TDDB84 Design Patterns
Lab 2 — Reading Design
These instructions are valid from the fall of 2016.
CodeYou will be working with the FreeCol codebase, which resides locally at gitlab.ida.liu.se/tddb84/freecol.
The lab consists of finding out what design decisions have been made within the part of the application you are assigned to.
First, you will investigate the Java package that belongs to you and analyze it with respect to the design patterns you find, and detect three instances of design patterns in your parts designated packages. If you are unsure which packages belong to your part please see the table below.
Trivially, we may find examples of where the developers have used functionality from the base Java API to access elements of compound structures through the use of an Iterator, but what we would like to see if they have designed any part of the application-specific code according to existing design patterns.
To help you with the distinction, here is an example of what is interesting:
An implementation of the Iterator pattern for a custom data structure, where the developers of FreeCol have created the encapsulation of iteration logic in a custom Iterator class.
And here is an example of what is NOT interesting:
Simply listening for mouse events by using built-in listener interfaces in Java, or iterating over built-in Iterable collections in Java.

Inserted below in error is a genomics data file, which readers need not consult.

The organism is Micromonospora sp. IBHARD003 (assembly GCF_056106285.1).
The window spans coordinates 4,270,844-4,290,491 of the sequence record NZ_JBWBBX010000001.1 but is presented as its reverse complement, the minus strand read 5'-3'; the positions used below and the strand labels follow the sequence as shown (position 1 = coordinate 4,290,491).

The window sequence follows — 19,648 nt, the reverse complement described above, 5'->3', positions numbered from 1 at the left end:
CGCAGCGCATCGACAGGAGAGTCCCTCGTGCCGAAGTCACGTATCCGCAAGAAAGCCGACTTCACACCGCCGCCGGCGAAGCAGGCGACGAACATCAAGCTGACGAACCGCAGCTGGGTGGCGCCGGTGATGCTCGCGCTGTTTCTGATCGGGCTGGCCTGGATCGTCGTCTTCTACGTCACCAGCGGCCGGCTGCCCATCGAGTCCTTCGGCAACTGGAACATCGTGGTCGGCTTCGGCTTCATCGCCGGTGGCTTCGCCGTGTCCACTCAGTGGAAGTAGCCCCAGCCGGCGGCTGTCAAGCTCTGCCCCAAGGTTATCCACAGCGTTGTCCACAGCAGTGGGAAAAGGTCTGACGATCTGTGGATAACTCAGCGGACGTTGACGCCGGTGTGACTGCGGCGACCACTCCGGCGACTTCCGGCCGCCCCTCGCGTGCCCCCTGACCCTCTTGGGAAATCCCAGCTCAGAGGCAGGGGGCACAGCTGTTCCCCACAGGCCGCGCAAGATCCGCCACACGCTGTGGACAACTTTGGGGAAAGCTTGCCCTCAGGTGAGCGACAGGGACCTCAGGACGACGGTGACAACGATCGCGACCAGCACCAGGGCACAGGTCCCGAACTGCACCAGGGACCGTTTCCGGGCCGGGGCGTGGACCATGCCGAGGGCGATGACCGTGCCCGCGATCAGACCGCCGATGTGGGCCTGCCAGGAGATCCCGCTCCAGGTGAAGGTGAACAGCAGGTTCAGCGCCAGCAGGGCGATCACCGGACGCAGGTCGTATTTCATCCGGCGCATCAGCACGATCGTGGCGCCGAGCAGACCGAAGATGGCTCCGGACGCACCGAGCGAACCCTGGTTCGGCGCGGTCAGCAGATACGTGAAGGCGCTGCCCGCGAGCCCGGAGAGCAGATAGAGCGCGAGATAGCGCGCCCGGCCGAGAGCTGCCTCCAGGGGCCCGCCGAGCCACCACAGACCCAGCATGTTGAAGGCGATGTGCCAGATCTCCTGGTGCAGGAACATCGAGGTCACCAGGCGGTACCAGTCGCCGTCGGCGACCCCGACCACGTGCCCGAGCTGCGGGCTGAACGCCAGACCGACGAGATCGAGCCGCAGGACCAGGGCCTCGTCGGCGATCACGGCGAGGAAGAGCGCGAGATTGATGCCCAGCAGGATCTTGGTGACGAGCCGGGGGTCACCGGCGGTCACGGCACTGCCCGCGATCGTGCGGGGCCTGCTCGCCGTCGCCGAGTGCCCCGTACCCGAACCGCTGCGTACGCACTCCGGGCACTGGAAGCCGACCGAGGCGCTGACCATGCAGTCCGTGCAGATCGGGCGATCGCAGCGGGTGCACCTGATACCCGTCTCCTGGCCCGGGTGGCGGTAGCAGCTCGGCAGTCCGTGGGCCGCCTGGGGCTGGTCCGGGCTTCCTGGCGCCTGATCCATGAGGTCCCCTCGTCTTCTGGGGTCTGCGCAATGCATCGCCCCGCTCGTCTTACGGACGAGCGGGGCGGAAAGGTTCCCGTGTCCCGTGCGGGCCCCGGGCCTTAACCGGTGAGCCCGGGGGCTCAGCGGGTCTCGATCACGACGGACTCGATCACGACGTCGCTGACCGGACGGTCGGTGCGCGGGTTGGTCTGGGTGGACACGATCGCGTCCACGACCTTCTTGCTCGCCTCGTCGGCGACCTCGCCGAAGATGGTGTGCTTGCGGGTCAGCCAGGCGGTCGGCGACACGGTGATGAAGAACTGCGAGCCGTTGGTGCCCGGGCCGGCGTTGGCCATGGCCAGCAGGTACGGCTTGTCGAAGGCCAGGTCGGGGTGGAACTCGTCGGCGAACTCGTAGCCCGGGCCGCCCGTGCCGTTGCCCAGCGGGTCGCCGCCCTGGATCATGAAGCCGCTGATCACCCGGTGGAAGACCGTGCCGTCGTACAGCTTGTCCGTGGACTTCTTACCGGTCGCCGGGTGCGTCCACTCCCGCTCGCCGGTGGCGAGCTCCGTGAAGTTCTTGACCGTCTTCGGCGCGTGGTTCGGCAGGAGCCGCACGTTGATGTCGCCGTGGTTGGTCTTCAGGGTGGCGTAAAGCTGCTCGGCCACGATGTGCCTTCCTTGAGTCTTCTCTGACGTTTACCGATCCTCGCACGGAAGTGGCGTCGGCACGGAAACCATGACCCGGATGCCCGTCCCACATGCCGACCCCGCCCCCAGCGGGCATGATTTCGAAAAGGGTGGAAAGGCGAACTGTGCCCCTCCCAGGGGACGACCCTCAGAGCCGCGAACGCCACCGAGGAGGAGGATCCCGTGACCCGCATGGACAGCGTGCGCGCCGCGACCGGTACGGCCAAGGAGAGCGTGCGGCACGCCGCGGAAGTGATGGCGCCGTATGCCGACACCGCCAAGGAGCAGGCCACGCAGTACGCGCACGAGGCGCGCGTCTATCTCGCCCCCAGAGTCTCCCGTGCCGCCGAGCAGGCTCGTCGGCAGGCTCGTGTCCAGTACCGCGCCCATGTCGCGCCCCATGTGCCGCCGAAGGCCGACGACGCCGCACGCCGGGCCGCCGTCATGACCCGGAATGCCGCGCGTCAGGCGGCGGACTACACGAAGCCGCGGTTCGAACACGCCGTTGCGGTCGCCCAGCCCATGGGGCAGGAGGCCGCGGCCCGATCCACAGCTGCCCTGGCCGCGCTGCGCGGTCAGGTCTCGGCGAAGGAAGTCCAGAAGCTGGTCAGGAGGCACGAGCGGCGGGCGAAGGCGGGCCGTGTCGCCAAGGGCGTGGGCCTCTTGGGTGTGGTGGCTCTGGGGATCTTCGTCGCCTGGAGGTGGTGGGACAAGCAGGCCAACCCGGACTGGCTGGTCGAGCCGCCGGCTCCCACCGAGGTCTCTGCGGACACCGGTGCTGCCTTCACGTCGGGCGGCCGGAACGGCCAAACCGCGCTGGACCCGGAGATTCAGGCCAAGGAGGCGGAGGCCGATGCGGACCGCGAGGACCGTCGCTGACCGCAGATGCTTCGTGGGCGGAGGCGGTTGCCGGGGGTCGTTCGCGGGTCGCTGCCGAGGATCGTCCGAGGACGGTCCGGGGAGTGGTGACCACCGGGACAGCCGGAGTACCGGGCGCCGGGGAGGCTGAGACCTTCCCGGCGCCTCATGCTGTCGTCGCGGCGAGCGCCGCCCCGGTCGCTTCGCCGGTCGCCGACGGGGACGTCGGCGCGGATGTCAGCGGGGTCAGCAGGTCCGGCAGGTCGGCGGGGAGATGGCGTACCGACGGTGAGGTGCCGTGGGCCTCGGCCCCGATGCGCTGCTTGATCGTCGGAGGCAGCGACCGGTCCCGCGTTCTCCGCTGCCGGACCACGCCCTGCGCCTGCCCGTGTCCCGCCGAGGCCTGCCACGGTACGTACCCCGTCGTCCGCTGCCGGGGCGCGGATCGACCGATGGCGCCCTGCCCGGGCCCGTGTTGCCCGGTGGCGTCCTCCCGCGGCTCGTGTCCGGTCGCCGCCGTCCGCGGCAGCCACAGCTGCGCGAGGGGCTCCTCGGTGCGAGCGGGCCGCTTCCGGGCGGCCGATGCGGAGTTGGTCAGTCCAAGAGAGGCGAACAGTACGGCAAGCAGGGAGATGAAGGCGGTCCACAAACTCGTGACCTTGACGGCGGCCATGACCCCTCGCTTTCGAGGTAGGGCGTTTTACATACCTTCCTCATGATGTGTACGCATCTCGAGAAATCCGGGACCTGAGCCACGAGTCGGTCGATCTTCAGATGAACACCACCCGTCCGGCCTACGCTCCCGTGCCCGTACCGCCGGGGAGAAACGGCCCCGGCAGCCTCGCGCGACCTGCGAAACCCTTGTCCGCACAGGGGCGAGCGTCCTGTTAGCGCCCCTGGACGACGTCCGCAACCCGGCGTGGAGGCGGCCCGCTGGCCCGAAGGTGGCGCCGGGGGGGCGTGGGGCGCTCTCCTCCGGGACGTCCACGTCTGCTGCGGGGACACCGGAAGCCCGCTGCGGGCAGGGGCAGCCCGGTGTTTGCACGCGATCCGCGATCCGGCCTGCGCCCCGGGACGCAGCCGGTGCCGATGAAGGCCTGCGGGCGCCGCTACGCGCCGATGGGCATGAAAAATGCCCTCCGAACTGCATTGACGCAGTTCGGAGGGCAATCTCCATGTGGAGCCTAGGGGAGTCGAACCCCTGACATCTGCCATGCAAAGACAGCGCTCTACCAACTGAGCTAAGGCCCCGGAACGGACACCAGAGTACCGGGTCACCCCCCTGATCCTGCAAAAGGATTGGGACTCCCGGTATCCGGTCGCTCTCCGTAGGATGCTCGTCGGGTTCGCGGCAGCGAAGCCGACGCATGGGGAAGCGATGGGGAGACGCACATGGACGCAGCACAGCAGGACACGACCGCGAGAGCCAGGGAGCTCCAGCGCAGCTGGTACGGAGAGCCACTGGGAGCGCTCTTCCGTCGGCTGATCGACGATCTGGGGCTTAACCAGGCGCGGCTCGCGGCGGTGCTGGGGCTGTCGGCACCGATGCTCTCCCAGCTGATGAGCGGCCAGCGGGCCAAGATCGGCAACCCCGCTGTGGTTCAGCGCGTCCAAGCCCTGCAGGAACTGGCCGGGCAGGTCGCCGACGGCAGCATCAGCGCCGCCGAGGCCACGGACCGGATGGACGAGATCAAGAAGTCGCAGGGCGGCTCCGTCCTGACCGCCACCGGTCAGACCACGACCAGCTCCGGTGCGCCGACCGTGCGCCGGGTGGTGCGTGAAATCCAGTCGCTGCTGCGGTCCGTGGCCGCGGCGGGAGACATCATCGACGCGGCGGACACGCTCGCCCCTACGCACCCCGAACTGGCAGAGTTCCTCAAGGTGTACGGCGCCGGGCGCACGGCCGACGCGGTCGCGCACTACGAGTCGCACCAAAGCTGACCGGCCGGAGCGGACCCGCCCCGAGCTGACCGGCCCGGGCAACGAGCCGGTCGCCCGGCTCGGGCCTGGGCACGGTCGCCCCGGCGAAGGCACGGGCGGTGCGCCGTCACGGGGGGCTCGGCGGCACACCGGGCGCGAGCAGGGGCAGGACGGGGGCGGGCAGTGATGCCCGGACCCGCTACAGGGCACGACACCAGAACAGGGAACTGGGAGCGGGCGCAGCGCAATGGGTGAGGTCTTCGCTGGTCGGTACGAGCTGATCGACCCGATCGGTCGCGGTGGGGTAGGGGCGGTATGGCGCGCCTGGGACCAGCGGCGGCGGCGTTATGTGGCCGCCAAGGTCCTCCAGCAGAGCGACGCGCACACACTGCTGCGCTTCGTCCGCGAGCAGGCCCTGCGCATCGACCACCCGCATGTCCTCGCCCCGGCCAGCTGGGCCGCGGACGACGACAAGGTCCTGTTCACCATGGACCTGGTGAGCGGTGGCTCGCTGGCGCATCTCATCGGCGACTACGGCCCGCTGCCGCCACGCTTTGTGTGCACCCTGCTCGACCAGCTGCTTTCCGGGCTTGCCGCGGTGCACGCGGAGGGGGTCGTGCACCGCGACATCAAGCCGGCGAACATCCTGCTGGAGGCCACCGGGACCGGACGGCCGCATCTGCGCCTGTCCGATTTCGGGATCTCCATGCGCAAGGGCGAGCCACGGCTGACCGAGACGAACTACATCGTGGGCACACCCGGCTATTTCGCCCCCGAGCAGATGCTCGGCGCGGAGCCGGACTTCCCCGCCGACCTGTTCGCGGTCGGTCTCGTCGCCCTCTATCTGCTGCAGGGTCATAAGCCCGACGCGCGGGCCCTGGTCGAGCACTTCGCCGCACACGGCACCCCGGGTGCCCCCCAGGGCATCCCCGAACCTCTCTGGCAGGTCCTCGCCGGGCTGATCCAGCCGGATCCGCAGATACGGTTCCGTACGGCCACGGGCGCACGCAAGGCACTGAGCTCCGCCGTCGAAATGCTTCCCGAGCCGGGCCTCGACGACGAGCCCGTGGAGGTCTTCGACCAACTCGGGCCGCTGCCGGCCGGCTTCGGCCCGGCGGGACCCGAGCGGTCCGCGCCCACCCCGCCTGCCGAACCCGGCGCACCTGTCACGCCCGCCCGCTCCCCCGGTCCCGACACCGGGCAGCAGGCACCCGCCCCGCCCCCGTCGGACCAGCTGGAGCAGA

That is, we would like you to identify at least three places in the code where it seems that the developers have solved a problem particular to FreeCol by implementing a good solution that also follows some design pattern. Identify at least three such locations. By location, we mean either a particular class and a (set of) methods in that class, or a collection of classes together.
Second, we would like you to identify at least two locations where design decisions have been made that seem to violate the principles of SOLID, or general object-oriented programming principles. The purpose of identifying these locations is that it will be the basis for your work in subsequent labs, so take good care to investigate the code base.
Each group shall submit to the other two groups the locations where you have identified both good design and things you would like to improve. You shall NOT, however, reveal to one another WHAT DESIGN PATTERN OR DESIGN VIOLATION you believe you found at each location in the code base, only that you found A DESIGN PATTERN OR DESIGN VIOLATION. When you have received submissions from your peer groups, you shall review these suggested locations and try to find patterns or violations of some OOP design at these spots. During the seminar, you will get to sit down with your peer groups and have a discussion about each location, and what different subgroups found at each location. Even if you end up being wrong about some of your design patterns initially, it is not necessary to find new ones, rather it is the discussion of how and why your findings differed that is of importance. In your summary report, you shall reflect upon the findings you made as well as your peer groups.
Lastly, you shall write a summary regarding your own subgroup’s specific area, reflect on the possible differences in evaluating the code base, and submit your report to your teaching assistant.
In summary your task is the following:
- Together with your partner, inspect the code relevant to your subgroup area: "Missions and Resources", "Model" or "Communication and Stuff". Note the occurrences of where you find design patterns as well as where you find violations of SOLID or general OOP design.